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As she was about to leave the office of Marvin M. Lipman, Consumer Reports’ chief medical adviser, the retired social worker turned to him. “You didn’t say anything about my black-and-blues,” she said, pointing to several bluish-purple, quarter-size spots on her forearms. Lipman told her that they were the only signs of her advanced years. She smiled, rolled her eyes and left.

Bruises, the breakage of tiny blood vessels near the skin’s surface that result in a blackish-bluish-purplish discoloration, are a common complaint among patients in their 60s and beyond. Distinguishing between innocent bruising and bruising that’s due to serious, sometimes life-threatening diseases can be a challenge, even to an experienced practitioner.

Most bruises are harmless

Many studies have shown that easy bruising occurs in up to 55 percent of healthy people. This number increases with age, and easy bruising is responsible for — or part of — many office visits.

Many patients are annoyed by the appearance, which for some necessitates the wearing of long sleeves or makeup on the legs. But others are genuinely concerned that some serious problem is underlying those “black-and-blues” (“ecchymoses” in medicalese).

People of any age may simply be bruise-prone, always bumping into objects such as railings and open drawers. The resulting bruises are roughly equivalent to the severity of the blow and the size of the object, and both are usually easy to recall.

But the so-called senile purpura often seen in older adults — in skin thinned by long exposure to the sun and environment, and without the protective cushion of fat that disappears as the years go by — is almost always the result of a minor trauma that seemed like no big deal at the time. These ecchymoses usually number not more than two or three on an arm or leg and are not bigger than a quarter. As the blood is gradually reabsorbed, the pigments are broken down and fade to a greenish hue, then yellow, and then they’re gone.

Those benign ecchymoses usually appear on the arms and legs. When they occur on the face, neck, chest or abdomen, a cause other than the aging process has to be considered. In particular, bruises on sites other than the arms and legs — especially the face and neck — should prompt questions about abuse.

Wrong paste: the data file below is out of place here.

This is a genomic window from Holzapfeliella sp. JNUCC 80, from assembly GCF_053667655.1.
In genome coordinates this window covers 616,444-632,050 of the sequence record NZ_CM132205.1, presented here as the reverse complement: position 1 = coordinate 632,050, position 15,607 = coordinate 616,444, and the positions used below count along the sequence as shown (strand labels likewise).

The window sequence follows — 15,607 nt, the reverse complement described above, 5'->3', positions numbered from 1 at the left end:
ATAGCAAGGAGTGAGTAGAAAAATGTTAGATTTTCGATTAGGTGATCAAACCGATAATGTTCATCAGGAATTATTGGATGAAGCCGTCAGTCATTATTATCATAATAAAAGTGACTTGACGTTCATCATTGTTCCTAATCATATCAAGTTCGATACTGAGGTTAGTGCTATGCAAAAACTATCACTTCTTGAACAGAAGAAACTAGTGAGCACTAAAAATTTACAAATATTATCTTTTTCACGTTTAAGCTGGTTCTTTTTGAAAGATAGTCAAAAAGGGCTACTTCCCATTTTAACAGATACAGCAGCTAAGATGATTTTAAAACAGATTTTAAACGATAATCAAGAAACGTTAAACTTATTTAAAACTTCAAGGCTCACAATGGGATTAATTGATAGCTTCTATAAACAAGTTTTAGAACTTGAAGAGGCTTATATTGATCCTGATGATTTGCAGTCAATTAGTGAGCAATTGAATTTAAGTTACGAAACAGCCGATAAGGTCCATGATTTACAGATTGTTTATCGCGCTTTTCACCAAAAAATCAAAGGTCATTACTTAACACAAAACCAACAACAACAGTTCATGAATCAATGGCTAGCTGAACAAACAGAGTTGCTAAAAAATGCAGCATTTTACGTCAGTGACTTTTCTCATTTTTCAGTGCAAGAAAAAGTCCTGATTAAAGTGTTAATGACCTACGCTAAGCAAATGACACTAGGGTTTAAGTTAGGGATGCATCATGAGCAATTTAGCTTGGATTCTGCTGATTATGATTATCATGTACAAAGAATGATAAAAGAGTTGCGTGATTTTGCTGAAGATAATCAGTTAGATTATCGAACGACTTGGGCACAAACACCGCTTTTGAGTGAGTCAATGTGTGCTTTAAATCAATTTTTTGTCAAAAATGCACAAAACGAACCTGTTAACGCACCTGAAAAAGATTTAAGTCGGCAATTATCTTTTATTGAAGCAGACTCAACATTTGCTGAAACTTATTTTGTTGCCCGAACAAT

But some reveal problems

The ability of blood to clot properly usually prevents black-and-blues from enlarging. But certain medications or conditions that interfere with this can result in larger ecchymoses, including some on the torso. These include medications that thin the blood (aspirin; nonsteroidal anti-inflammatory drugs, such as ibuprofen and naproxen; warfarin; and newer oral anti-clotting agents) and dietary supplements such as fish oil, ginger, ginkgo biloba and ginseng.

The same can happen when the skin undergoes excessive thinning, as with the prolonged use of corticosteroids — by mouth, injection or inhalation — or when the body produces excessive amounts of cortisol. These rare conditions are Cushing’s disease and Cushing’s syndrome.

Almost any drug, including antibiotics, antidepressants and tranquilizers, can cause a decrease in blood platelets — cells necessary for clotting.

Platelet disorders can also cause ecchymoses, and more characteristically tiny red dots on the legs called petechiae. These look quite different from ecchymoses, which have a blotchy appearance.

Bone-marrow disease, such as leukemia (acute and chronic) and myelodysplastic syndromes, as well as liver and kidney disease, can all cause clotting problems and bleeding into the skin.

Time to call the doctor

Contact your doctor if:

•Ecchymoses or petechiae appear within a month of starting a new prescription or over-the-counter medication or supplement.

•Bruises are many, large or on parts of your body other than arms and legs.

•Bruises are accompanied by bleeding elsewhere (gums, stools, urine).

•In addition to bruises, you have a family history of a bleeding disorder.

•You are at all concerned about your bruising. Blood tests such as a normal complete blood count, prothrombin time (also referred to as INR) and activated partial thromboplastin time should provide reassurance by ruling out the majority of clotting disorders.

 Copyright 2017, Consumer Reports, Inc.

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